The Open Championship is one of golf’s greatest traditions for many reasons, but perhaps none more than its setting. The Open has built a reputation as a traveling advertisement for the game of golf at its roots, visiting many of the oldest and most historic sites in a subsection of the continent chock full of them.
Every year, the Open serves as a reminder of golf history, and its venues serve as a reminder of the way in which the game was first played — with undulating terrain, windy linksland and firm, fast conditions.
Years ago, the Royal and Ancient Golf Club of St. Andrews (or The R&A) doubled down on its efforts to harken The Open back to the history of the sport through the creation of the Open Championship rota. Rather than send the tournament to dozens of different locations throughout the British Isles, the R&A elected to create a list of 10 core courses they felt served as quintessential tests. Included among those 10 are the following:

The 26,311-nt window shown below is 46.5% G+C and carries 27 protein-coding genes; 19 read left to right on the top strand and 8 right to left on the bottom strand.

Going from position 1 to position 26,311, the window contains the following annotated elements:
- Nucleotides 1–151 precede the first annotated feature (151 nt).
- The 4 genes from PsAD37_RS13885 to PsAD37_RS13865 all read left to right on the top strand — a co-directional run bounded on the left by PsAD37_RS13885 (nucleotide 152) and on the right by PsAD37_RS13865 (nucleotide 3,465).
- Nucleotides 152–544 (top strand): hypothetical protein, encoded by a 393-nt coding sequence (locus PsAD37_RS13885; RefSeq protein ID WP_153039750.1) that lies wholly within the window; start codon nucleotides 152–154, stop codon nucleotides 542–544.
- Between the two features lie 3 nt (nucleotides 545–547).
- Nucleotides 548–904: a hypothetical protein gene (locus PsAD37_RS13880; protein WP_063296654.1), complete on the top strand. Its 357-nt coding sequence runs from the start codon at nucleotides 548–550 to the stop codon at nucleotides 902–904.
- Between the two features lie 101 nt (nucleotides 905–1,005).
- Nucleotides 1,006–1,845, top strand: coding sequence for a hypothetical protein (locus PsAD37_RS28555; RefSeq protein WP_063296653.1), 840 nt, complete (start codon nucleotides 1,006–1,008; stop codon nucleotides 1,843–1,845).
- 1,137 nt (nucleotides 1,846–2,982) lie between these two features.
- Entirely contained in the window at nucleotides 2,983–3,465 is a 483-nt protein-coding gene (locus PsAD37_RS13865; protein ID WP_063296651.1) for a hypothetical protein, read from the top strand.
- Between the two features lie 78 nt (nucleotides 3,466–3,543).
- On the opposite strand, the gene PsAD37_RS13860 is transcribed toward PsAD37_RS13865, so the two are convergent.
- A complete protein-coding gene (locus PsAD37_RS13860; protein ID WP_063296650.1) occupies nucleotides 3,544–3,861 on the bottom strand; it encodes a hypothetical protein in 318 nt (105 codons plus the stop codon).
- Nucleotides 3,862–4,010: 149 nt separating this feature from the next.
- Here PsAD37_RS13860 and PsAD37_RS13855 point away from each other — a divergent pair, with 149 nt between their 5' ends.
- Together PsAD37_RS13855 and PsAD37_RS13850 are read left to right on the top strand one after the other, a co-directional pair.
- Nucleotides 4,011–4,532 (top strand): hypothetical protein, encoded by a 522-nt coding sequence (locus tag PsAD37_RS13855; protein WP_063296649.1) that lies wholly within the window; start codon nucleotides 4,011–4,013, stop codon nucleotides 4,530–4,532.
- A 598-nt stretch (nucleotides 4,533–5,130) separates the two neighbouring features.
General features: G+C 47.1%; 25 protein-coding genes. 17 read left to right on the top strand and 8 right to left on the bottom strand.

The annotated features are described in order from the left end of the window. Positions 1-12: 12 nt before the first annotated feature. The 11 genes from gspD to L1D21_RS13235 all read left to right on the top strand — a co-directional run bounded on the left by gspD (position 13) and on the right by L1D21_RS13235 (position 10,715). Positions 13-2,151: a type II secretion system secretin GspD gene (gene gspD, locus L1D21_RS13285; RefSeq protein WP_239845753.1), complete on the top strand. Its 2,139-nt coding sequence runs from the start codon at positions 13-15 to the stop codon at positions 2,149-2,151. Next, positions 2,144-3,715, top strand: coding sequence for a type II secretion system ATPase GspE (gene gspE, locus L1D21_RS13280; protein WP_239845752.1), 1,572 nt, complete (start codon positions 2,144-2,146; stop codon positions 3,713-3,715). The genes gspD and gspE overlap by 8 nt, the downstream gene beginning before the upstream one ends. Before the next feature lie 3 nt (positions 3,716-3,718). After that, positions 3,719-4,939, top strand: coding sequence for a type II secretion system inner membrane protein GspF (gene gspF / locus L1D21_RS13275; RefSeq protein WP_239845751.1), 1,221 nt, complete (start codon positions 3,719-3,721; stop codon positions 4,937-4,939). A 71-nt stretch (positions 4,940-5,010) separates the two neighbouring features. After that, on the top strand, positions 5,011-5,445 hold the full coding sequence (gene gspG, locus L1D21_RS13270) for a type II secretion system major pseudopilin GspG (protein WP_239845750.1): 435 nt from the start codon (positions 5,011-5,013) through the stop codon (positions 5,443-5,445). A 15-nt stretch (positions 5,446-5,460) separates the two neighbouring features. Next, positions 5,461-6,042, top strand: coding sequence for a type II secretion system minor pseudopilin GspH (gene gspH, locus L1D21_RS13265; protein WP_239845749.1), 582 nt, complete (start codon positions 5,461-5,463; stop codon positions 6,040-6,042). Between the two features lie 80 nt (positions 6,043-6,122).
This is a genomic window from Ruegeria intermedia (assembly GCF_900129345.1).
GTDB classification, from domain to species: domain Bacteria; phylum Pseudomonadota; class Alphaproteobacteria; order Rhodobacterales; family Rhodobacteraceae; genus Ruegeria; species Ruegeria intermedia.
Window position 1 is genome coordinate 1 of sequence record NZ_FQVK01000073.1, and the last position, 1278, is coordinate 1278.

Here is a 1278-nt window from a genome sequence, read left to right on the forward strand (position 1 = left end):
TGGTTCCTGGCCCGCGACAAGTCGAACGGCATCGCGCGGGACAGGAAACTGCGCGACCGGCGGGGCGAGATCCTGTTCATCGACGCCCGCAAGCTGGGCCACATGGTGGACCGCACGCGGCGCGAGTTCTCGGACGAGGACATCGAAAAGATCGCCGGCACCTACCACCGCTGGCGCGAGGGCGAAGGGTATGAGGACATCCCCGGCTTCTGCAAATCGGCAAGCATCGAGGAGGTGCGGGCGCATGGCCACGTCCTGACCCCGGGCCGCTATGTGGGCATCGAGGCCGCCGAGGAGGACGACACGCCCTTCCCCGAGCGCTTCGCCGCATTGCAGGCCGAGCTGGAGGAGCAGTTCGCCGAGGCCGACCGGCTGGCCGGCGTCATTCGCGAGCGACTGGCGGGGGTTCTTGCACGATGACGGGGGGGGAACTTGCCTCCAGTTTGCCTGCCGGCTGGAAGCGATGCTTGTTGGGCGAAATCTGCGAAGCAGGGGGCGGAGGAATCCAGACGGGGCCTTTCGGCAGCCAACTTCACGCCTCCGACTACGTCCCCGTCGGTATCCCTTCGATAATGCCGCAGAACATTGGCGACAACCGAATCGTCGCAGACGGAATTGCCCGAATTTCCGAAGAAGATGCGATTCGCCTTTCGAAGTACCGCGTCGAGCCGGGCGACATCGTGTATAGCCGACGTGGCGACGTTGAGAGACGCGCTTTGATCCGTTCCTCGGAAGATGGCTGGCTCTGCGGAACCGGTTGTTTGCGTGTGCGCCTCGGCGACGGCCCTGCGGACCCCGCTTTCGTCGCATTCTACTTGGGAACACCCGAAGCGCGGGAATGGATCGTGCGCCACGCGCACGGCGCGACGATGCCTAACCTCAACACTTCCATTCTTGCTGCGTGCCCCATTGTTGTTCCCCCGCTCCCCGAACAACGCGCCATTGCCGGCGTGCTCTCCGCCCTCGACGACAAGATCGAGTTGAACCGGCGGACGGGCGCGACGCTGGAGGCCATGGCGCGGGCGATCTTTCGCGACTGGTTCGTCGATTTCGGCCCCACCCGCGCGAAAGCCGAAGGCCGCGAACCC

– The Old Course at St. Andrews
– Royal St. Georges
– Royal Liverpool
– Royal Troon
– Royal Lytham and St. Annes
– Royal Portrush
– Royal Birkdale
The decision benefitted The R&A twofold: it allowed the governing body to invest more heavily in building tournament infrastructure at each of the locations, and it allowed fans to grow more closely attached to each of the hosts.
The Old Course at St. Andrews has hosted the most Opens (29), while Turnberry has not received an Open bid in more than a decade; Lytham hasn’t hosted an Open since 2012. Still, there are only three confirmed future tournament hosts — in 2022, 2023 and 2024 — all of which saw their timelines extended when the pandemic forced the cancellation of the 2020 Open.
As the sun begins to set on the 2021 Open Championship at Royal St. George’s, check out the list of the next three Open hosts below.